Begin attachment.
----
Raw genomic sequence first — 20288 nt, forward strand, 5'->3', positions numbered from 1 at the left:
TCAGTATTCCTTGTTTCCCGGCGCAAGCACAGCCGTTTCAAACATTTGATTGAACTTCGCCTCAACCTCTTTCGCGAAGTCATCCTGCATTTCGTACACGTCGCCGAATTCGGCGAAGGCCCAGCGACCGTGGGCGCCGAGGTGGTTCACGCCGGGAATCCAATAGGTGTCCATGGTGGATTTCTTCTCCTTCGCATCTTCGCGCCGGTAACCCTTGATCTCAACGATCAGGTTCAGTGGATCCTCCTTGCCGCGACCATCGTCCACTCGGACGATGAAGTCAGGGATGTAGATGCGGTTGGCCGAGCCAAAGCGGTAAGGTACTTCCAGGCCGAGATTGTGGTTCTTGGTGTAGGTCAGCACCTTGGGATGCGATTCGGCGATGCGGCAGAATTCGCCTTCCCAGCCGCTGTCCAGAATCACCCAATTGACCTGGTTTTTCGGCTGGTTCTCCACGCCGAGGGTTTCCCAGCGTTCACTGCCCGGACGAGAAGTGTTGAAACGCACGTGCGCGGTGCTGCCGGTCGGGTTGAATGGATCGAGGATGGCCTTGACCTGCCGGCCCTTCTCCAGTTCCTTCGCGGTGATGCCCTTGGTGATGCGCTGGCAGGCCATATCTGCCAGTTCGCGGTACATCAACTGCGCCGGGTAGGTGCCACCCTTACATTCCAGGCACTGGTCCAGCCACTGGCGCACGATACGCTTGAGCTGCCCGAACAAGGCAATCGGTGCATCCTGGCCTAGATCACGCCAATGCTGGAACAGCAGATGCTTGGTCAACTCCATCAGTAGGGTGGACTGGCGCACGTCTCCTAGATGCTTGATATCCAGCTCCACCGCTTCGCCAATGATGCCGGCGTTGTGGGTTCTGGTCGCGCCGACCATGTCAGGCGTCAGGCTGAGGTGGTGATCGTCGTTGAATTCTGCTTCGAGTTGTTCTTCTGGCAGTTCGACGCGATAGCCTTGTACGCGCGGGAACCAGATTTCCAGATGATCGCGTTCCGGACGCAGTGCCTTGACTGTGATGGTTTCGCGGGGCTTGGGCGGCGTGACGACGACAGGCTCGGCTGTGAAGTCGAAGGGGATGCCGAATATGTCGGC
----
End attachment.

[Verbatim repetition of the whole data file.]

Raw genomic sequence first — 20288 nt, forward strand, 5'->3', positions numbered from 1 at the left:
TCAGTATTCCTTGTTTCCCGGCGCAAGCACAGCCGTTTCAAACATTTGATTGAACTTCGCCTCAACCTCTTTCGCGAAGTCATCCTGCATTTCGTACACGTCGCCGAATTCGGCGAAGGCCCAGCGACCGTGGGCGCCGAGGTGGTTCACGCCGGGAATCCAATAGGTGTCCATGGTGGATTTCTTCTCCTTCGCATCTTCGCGCCGGTAACCCTTGATCTCAACGATCAGGTTCAGTGGATCCTCCTTGCCGCGACCATCGTCCACTCGGACGATGAAGTCAGGGATGTAGATGCGGTTGGCCGAGCCAAAGCGGTAAGGTACTTCCAGGCCGAGATTGTGGTTCTTGGTGTAGGTCAGCACCTTGGGATGCGATTCGGCGATGCGGCAGAATTCGCCTTCCCAGCCGCTGTCCAGAATCACCCAATTGACCTGGTTTTTCGGCTGGTTCTCCACGCCGAGGGTTTCCCAGCGTTCACTGCCCGGACGAGAAGTGTTGAAACGCACGTGCGCGGTGCTGCCGGTCGGGTTGAATGGATCGAGGATGGCCTTGACCTGCCGGCCCTTCTCCAGTTCCTTCGCGGTGATGCCCTTGGTGATGCGCTGGCAGGCCATATCTGCCAGTTCGCGGTACATCAACTGCGCCGGGTAGGTGCCACCCTTACATTCCAGGCACTGGTCCAGCCACTGGCGCACGATACGCTTGAGCTGCCCGAACAAGGCAATCGGTGCATCCTGGCCTAGATCACGCCAATGCTGGAACAGCAGATGCTTGGTCAACTCCATCAGTAGGGTGGACTGGCGCACGTCTCCTAGATGCTTGATATCCAGCTCCACCGCTTCGCCAATGATGCCGGCGTTGTGGGTTCTGGTCGCGCCGACCATGTCAGGCGTCAGGCTGAGGTGGTGATCGTCGTTGAATTCTGCTTCGAGTTGTTCTTCTGGCAGTTCGACGCGATAGCCTTGTACGCGCGGGAACCAGATTTCCAGATGATCGCGTTCCGGACGCAGTGCCTTGACTGTGATGGTTTCGCGGGGCTTGGGCGGCGTGACGACGACAGGCTCGGCTGTGAAGTCGAAGGGGATGCCGAATATGTCGGC